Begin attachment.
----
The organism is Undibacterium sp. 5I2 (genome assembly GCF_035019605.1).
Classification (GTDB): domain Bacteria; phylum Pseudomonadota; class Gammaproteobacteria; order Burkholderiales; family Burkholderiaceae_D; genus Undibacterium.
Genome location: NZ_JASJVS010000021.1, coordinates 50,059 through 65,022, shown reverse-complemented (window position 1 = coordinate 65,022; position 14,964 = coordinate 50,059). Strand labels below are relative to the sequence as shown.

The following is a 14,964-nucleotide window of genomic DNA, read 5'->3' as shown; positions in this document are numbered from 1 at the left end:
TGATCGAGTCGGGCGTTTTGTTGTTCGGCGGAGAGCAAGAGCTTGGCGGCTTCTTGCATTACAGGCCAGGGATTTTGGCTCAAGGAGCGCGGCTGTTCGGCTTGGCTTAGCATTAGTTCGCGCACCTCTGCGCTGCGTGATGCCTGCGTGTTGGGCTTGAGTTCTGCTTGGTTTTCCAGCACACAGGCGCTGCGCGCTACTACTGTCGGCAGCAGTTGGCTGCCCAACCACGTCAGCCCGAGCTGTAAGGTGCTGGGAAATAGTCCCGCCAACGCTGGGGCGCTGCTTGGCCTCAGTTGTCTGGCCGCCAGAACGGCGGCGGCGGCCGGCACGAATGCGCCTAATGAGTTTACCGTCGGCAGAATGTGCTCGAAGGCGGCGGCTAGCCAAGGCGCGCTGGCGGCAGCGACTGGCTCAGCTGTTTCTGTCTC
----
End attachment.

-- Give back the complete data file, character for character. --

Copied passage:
The organism is Undibacterium sp. 5I2 (genome assembly GCF_035019605.1).
Classification (GTDB): domain Bacteria; phylum Pseudomonadota; class Gammaproteobacteria; order Burkholderiales; family Burkholderiaceae_D; genus Undibacterium.
Genome location: NZ_JASJVS010000021.1, coordinates 50,059 through 65,022, shown reverse-complemented (window position 1 = coordinate 65,022; position 14,964 = coordinate 50,059). Strand labels below are relative to the sequence as shown.

The following is a 14,964-nucleotide window of genomic DNA, read 5'->3' as shown; positions in this document are numbered from 1 at the left end:
TGATCGAGTCGGGCGTTTTGTTGTTCGGCGGAGAGCAAGAGCTTGGCGGCTTCTTGCATTACAGGCCAGGGATTTTGGCTCAAGGAGCGCGGCTGTTCGGCTTGGCTTAGCATTAGTTCGCGCACCTCTGCGCTGCGTGATGCCTGCGTGTTGGGCTTGAGTTCTGCTTGGTTTTCCAGCACACAGGCGCTGCGCGCTACTACTGTCGGCAGCAGTTGGCTGCCCAACCACGTCAGCCCGAGCTGTAAGGTGCTGGGAAATAGTCCCGCCAACGCTGGGGCGCTGCTTGGCCTCAGTTGTCTGGCCGCCAGAACGGCGGCGGCGGCCGGCACGAATGCGCCTAATGAGTTTACCGTCGGCAGAATGTGCTCGAAGGCGGCGGCTAGCCAAGGCGCGCTGGCGGCAGCGACTGGCTCAGCTGTTTCTGTCTC